In today’s blog Jim Baird, Green Oak’s Technical Director and Professor of Waste and Resources at Glasgow Caledonian University discusses improvements made in the UK’s recycling rates and required measures to sustain the gains.
Yesterday’s report from the European Environment Agency (EEA) applauded the UK for largest growth in recycling rates since the turn of the milenium than any other EU country. Recycling rates were just 12% in 2001 rising to 39% by 2010. Unquestionably a great improvement. However, before we get too carried away the EEA’s David Watson confirmed what we all collectively already knew and that is that recycling rates have slowed and maintaining improvements remains a challenge. So there’s still a lot of work to do.
The latest DEFRA recycling figures for English local authorities makes for interesting reading, bringing both good and bad news for the councils. Quarterly reports affected by seasonal waste generation, mainly from garden waste and composting, hide the long term annual trends on waste growth and recycling.
Looking at calendar year data for household waste generated, 9.4% less waste was generated in 2011 compared with 2007. Almost all of this reduction was achieved during the recession hit years of 2008-2010. However, 2011 figures suggest that waste growth is now on the turn.
Over the same period household waste tonnages recycled increased by 11.4%. The combined effect of these figures resulted in household waste recycling rates increasing by 6 percentage points.
But this really just masks the underlying issue. If waste arisings, as early indications seem to suggest, stop reducing and possibly increase, then the only improvements in recycling rates will need to come from the delivery of more effective recycling services and a greater engagement with the householder.
The rapid expansion in the early 2000’s of recycling services fuelled by central Government support, combined with the introduction of basic recycling services – arguably the easy wins, now sees local authorities having to look harder at their existing recycling services to see where service improvements can be made. Even recent grants of £250m are likely to make little impact on overall recycling performance.
Often northern European countries are held up as evidence that recycling rates can reach 70%, and indeed some English local authorities are performing well against these benchmarks. But with increased pressures on local authority spending and no significant funding from Government looking likely, meeting Waste Framework Directive targets will require serious soul-searching by Councils.
The answer undoubtedly lies in squeezing existing recycling services to ensure every recycling route, every household waste recycling centre, and every treatment facility is subject to continuous improvement, and that the public is given every opportunity to participate in a programme which becomes the social norm.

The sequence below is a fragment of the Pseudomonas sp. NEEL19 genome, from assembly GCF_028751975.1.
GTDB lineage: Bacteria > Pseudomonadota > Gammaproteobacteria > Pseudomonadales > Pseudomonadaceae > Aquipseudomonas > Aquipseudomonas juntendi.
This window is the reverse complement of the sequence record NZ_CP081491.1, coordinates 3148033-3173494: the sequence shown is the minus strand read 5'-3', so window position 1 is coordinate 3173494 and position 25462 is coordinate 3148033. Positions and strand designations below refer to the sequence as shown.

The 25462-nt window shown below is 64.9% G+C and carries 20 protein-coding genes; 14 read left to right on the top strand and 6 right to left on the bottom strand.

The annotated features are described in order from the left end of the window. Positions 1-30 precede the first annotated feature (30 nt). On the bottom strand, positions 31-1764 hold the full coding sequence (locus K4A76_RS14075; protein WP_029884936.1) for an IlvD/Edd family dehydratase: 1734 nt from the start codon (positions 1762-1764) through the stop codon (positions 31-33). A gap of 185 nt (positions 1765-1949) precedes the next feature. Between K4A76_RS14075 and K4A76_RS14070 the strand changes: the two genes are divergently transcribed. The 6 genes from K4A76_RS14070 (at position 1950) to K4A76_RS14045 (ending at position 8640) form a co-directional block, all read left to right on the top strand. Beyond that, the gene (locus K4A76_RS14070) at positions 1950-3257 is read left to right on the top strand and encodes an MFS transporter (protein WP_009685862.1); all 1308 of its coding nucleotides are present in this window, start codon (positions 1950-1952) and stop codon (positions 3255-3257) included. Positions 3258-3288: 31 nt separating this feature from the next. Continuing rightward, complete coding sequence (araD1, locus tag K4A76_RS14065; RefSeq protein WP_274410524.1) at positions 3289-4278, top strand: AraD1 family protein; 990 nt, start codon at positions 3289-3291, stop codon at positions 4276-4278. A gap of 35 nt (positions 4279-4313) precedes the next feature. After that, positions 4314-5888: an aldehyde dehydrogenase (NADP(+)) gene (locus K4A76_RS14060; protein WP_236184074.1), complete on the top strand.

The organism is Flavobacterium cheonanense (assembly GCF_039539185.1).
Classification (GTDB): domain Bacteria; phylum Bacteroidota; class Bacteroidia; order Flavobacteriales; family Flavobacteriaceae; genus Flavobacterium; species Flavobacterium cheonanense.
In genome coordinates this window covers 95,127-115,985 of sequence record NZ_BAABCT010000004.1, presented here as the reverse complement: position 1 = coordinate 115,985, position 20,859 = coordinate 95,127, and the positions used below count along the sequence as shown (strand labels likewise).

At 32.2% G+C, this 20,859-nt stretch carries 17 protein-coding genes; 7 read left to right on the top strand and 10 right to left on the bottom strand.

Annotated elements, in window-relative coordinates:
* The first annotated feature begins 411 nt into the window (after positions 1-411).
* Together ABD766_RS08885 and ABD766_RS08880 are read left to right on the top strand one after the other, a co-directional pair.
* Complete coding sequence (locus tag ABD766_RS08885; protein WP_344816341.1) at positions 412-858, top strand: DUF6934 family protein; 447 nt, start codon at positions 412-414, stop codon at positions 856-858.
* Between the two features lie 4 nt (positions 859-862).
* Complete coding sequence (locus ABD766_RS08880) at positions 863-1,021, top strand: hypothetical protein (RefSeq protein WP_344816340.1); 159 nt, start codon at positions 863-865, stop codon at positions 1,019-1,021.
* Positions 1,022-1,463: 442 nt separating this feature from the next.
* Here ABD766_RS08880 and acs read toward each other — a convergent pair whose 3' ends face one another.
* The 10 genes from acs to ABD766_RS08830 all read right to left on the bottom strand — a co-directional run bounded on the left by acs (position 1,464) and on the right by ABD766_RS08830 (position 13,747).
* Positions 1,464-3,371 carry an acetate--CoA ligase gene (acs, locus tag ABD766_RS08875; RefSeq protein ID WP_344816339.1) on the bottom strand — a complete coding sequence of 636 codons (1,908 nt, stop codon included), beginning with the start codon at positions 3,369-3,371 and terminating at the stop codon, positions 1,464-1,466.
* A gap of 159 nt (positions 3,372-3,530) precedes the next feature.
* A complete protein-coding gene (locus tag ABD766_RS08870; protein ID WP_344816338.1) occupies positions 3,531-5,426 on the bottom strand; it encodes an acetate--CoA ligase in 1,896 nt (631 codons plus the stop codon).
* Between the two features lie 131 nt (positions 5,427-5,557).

Most local authorities lack access to the joined up waste data and analytics required to drive through these improvements in services. Sure, each council handles thousands of weighbridge tickets, and these are verified, invoices paid, added up and fed into WasteDataFlow. However the system is designed to fulfil contractor payment and to support the regulator. Data is provided to the Government via WasteDataFlow and they determine overall recycling performance with the results fed back several months later. Hardly a robust foundation for continuous improvement.
Jim Baird is Green Oak’s Technical Director and is also a professor of waste and resource management at Glasgow Caledonian University. He has over 25 years of consultancy and research experience at a senior level in a variety of multi-disciplinary environmental projects. Previously as head of the Caledonian Environment Centre his team were responsible for delivering the Remade Scotland programme and helping local authorities realise improvements in waste and recycling services.
One approach to turn the flow of information around is WasteNote, our new cloud-based service that has been specifically developed to help local authorities and their contractors to capture and process waste data so that route performance, scheme performance and contract performance information is immediately available. Each contractor is given their own secure web portal access through which to provide the required collection waste data, and to report monthly on materials recycled and their destination. With WasteNote councils can spotlight poorly performing routes and schemes and can start implementing behaviour change initiatives that engage householders. We are also working on automating statutory WasteDataFlow reporting process.
If you’re a council or a waste contractor then we are interested in capturing your requirements so that we can improve the design point of WasteNote. Click on the icon below and leave your details and we’ll get in touch.